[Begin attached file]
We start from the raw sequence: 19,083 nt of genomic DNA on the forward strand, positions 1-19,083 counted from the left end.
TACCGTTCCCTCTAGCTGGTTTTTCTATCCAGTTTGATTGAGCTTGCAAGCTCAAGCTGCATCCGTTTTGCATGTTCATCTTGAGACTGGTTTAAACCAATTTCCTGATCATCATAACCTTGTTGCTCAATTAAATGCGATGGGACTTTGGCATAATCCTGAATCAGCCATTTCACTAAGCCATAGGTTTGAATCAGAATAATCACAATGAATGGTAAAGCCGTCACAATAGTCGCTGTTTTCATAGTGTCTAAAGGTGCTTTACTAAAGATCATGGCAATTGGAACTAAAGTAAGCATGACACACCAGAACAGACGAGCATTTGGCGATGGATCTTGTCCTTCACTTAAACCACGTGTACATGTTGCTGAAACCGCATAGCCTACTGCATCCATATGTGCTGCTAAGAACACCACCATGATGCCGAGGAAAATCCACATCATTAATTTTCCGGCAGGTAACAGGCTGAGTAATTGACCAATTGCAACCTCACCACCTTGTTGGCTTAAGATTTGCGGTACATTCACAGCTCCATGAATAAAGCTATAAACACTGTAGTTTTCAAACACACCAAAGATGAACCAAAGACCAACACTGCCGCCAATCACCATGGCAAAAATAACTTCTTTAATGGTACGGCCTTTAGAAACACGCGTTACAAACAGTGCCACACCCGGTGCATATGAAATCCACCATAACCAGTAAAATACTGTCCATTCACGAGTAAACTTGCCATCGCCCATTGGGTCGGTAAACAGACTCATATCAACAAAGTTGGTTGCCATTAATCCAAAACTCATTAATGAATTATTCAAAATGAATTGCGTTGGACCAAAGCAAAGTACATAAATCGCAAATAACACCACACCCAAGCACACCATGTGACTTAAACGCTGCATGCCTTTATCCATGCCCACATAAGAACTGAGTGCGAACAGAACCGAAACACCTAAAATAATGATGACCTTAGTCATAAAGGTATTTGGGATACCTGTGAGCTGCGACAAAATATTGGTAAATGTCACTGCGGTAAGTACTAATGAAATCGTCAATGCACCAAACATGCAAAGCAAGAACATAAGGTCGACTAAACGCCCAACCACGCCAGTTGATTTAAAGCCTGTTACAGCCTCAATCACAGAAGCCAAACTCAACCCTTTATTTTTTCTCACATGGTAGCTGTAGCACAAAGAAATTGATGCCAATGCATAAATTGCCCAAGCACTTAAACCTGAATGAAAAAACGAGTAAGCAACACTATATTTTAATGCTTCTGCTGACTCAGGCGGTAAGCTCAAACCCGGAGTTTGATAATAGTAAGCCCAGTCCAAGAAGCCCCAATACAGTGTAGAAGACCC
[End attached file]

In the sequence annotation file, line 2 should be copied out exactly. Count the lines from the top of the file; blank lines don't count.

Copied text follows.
TACCGTTCCCTCTAGCTGGTTTTTCTATCCAGTTTGATTGAGCTTGCAAGCTCAAGCTGCATCCGTTTTGCATGTTCATCTTGAGACTGGTTTAAACCAATTTCCTGATCATCATAACCTTGTTGCTCAATTAAATGCGATGGGACTTTGGCATAATCCTGAATCAGCCATTTCACTAAGCCATAGGTTTGAATCAGAATAATCACAATGAATGGTAAAGCCGTCACAATAGTCGCTGTTTTCATAGTGTCTAAAGGTGCTTTACTAAAGATCATGGCAATTGGAACTAAAGTAAGCATGACACACCAGAACAGACGAGCATTTGGCGATGGATCTTGTCCTTCACTTAAACCACGTGTACATGTTGCTGAAACCGCATAGCCTACTGCATCCATATGTGCTGCTAAGAACACCACCATGATGCCGAGGAAAATCCACATCATTAATTTTCCGGCAGGTAACAGGCTGAGTAATTGACCAATTGCAACCTCACCACCTTGTTGGCTTAAGATTTGCGGTACATTCACAGCTCCATGAATAAAGCTATAAACACTGTAGTTTTCAAACACACCAAAGATGAACCAAAGACCAACACTGCCGCCAATCACCATGGCAAAAATAACTTCTTTAATGGTACGGCCTTTAGAAACACGCGTTACAAACAGTGCCACACCCGGTGCATATGAAATCCACCATAACCAGTAAAATACTGTCCATTCACGAGTAAACTTGCCATCGCCCATTGGGTCGGTAAACAGACTCATATCAACAAAGTTGGTTGCCATTAATCCAAAACTCATTAATGAATTATTCAAAATGAATTGCGTTGGACCAAAGCAAAGTACATAAATCGCAAATAACACCACACCCAAGCACACCATGTGACTTAAACGCTGCATGCCTTTATCCATGCCCACATAAGAACTGAGTGCGAACAGAACCGAAACACCTAAAATAATGATGACCTTAGTCATAAAGGTATTTGGGATACCTGTGAGCTGCGACAAAATATTGGTAAATGTCACTGCGGTAAGTACTAATGAAATCGTCAATGCACCAAACATGCAAAGCAAGAACATAAGGTCGACTAAACGCCCAACCACGCCAGTTGATTTAAAGCCTGTTACAGCCTCAATCACAGAAGCCAAACTCAACCCTTTATTTTTTCTCACATGGTAGCTGTAGCACAAAGAAATTGATGCCAATGCATAAATTGCCCAAGCACTTAAACCTGAATGAAAAAACGAGTAAGCAACACTATATTTTAATGCTTCTGCTGACTCAGGCGGTAAGCTCAAACCCGGAGTTTGATAATAGTAAGCCCAGTCCAAGAAGCCCCAATACAGTGTAGAAGACCC